The World Anti-Doping Agency, or WADA, dropped charges against professional golfer Vijay Singh on Tuesday after an investigation into the athlete’s admission of using deer antler spray proved inconclusive.
According to ESPN, Singh was let off on a technicality: Although he previously admitted to using deer antler spray in the anticipation of boosting his golf performance, WADA cleared him of doping violations, because the substance wasn’t found to be in his system at the time that the agency tested him for it.
WADA also ruled that insulin-like growth factor-1, the banned substance found in deer antler spray, is no longer prohibited unless a player tests positive for it. Insulin-like growth factor-1, or IGF-1, is the same protein that the liver turns human growth hormone (the banned anabolic steroid) into, which results in enhanced muscle regeneration and growth.
Commissioner Tim Finchem said that he gave Singh the green light on Tuesday after the ruling.
"Based on this new information, and given WADA's lead role in interpreting the prohibited list, the tour deemed it only fair to no longer treat Mr. Singh's use of deer antler spray as a violation of the tour's anti-doping program,'' Finchem said.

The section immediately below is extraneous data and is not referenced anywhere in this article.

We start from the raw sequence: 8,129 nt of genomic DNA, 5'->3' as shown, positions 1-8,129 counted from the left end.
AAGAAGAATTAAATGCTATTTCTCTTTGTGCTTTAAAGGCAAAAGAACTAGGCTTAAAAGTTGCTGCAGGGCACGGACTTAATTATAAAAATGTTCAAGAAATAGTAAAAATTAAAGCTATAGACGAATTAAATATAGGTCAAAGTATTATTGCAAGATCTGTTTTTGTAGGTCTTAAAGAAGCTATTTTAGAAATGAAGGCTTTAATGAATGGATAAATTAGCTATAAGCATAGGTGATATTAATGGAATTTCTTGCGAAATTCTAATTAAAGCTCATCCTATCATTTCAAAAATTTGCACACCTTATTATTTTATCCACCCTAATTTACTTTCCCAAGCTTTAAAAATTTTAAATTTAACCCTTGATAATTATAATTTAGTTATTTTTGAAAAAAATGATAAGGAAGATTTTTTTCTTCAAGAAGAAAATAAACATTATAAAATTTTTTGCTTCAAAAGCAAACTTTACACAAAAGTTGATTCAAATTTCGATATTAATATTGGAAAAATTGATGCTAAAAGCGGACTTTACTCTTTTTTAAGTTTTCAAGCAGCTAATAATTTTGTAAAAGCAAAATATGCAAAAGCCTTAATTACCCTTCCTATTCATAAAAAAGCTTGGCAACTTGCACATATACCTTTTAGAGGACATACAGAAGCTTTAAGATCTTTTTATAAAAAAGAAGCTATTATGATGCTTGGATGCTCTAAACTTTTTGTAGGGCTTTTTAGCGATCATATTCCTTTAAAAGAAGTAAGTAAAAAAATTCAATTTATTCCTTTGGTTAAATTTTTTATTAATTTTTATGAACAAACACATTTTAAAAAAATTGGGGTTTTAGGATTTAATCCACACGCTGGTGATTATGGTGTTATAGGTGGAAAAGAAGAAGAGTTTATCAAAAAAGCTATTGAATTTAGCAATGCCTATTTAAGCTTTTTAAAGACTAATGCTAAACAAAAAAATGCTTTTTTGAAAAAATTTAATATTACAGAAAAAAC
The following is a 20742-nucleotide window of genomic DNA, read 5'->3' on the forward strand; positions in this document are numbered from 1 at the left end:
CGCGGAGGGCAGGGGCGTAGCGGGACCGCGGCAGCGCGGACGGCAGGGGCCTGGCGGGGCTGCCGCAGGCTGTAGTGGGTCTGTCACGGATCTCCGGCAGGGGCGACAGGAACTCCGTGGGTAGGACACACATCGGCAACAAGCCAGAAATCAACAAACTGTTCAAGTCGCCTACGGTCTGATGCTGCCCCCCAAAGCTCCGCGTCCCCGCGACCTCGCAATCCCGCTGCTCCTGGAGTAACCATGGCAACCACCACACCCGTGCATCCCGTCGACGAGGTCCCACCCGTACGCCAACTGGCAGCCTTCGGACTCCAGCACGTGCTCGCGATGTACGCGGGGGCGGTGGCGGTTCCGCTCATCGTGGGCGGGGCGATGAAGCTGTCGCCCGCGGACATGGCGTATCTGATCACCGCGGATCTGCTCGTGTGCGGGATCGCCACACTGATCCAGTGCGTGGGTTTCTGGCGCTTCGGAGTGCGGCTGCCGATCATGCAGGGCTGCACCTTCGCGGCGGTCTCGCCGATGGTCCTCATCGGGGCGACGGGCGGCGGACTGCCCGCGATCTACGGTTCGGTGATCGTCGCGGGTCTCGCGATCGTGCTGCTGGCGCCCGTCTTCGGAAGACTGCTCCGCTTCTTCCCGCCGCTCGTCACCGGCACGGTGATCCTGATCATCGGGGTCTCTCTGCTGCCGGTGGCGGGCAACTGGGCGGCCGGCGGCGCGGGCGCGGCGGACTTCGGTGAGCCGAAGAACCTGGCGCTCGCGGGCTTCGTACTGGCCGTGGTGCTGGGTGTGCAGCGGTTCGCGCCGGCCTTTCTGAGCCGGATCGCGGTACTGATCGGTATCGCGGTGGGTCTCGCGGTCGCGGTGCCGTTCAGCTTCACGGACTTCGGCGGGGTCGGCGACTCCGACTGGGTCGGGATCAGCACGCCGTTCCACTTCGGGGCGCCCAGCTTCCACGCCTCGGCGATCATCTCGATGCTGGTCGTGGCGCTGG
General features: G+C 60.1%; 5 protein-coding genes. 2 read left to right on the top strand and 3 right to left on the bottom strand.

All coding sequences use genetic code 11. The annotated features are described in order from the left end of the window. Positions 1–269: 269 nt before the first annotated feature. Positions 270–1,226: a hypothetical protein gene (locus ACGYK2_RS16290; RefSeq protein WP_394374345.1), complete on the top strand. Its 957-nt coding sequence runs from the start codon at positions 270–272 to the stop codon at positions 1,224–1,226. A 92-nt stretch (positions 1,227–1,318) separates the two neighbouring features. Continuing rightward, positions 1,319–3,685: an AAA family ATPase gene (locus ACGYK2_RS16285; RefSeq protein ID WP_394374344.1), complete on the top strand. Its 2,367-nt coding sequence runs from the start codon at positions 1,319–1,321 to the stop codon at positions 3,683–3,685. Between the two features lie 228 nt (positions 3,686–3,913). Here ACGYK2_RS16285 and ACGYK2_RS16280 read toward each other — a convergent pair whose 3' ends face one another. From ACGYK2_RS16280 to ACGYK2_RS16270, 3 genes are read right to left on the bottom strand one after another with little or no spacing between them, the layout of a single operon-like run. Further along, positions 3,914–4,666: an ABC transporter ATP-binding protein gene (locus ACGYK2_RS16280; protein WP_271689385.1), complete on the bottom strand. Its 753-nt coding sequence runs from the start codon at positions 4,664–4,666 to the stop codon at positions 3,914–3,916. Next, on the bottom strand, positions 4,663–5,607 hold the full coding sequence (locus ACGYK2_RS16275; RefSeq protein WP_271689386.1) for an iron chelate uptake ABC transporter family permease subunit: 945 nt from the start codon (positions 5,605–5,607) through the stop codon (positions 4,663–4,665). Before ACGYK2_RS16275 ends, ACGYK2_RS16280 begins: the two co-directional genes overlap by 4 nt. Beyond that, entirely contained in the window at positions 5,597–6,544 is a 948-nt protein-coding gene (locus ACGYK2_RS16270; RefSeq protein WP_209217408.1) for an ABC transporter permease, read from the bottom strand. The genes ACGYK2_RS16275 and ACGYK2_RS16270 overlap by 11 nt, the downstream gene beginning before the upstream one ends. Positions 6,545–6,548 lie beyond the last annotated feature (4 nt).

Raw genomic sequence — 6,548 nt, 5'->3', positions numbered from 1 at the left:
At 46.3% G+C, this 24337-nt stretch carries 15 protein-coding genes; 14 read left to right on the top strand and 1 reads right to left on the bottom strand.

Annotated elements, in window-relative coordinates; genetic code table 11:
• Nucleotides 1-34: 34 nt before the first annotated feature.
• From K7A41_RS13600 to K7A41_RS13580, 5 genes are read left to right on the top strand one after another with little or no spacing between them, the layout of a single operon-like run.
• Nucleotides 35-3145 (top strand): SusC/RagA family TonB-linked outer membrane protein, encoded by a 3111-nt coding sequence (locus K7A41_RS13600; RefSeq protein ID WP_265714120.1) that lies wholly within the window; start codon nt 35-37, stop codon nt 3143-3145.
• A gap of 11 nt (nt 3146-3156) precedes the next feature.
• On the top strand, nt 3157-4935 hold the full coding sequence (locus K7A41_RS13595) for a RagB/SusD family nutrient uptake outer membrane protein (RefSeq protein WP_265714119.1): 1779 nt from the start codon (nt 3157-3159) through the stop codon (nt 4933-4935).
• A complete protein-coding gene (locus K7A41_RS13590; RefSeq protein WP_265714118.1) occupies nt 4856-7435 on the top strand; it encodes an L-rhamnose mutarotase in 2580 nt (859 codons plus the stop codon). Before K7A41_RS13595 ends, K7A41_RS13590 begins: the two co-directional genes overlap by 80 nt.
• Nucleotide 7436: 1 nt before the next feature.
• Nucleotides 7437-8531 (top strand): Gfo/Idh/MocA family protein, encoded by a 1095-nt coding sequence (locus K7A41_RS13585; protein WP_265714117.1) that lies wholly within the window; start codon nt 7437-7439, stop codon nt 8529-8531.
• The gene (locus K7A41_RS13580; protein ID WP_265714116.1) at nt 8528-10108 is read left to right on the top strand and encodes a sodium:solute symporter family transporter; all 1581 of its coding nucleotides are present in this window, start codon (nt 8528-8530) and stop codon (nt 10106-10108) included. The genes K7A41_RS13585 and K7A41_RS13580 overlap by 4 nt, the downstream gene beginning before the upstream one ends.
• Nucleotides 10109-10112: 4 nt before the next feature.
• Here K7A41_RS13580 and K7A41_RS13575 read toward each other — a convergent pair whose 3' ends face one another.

"We're talking about a determination that was made by scientists at WADA that relate to the consumption through deer antler spray of a technically violative substance, IGF-1, but, in looking at it, the scientists concluded it resulted in infinitesimal amounts actually being taken into the recipient's body,'' he said. "Amounts that couldn't be distinguished even if you had an accurate test with the amounts that you might take into your body from milk, et cetera.
"In a case where, for whatever reason, you managed to take in enough IGF-1 so that it did trigger a positive reading ... it's not possible today. Because a positive reading means that you're surpassing a certain level. There hasn't been any level ever set,” he added.
The bizarrely named performance-enhancing drug, which is currently banned by the NFL, gained enormous media attention after it was reported that Baltimore Ravens linebacker Ray Lewis might have used it to help him get over a torn tricep.
Despite never testing positive, Lewis was accused of using the substance by a Sports Illustrated investigation, which alleged that the football star had used the product every two hours and took an additional 10 deer antler pills every day during his recovery. Both Lewis and Ravens Vice President of Communications Kevin Byrne denied the charges.
“Ray has been randomly tested for banned substances and has never failed a test. We have never been notified of a failed test. He has never been notified of a failed test," Byrne said, adding that Lewis “denied using the substance discussed in the article, and we believe him.”
PGA Tour officials said that Singh withdrew from the Wells Fargo Championship, which will be hosted at Quail Hollow in Charlotte, N.C., this weekend, due to a back injury.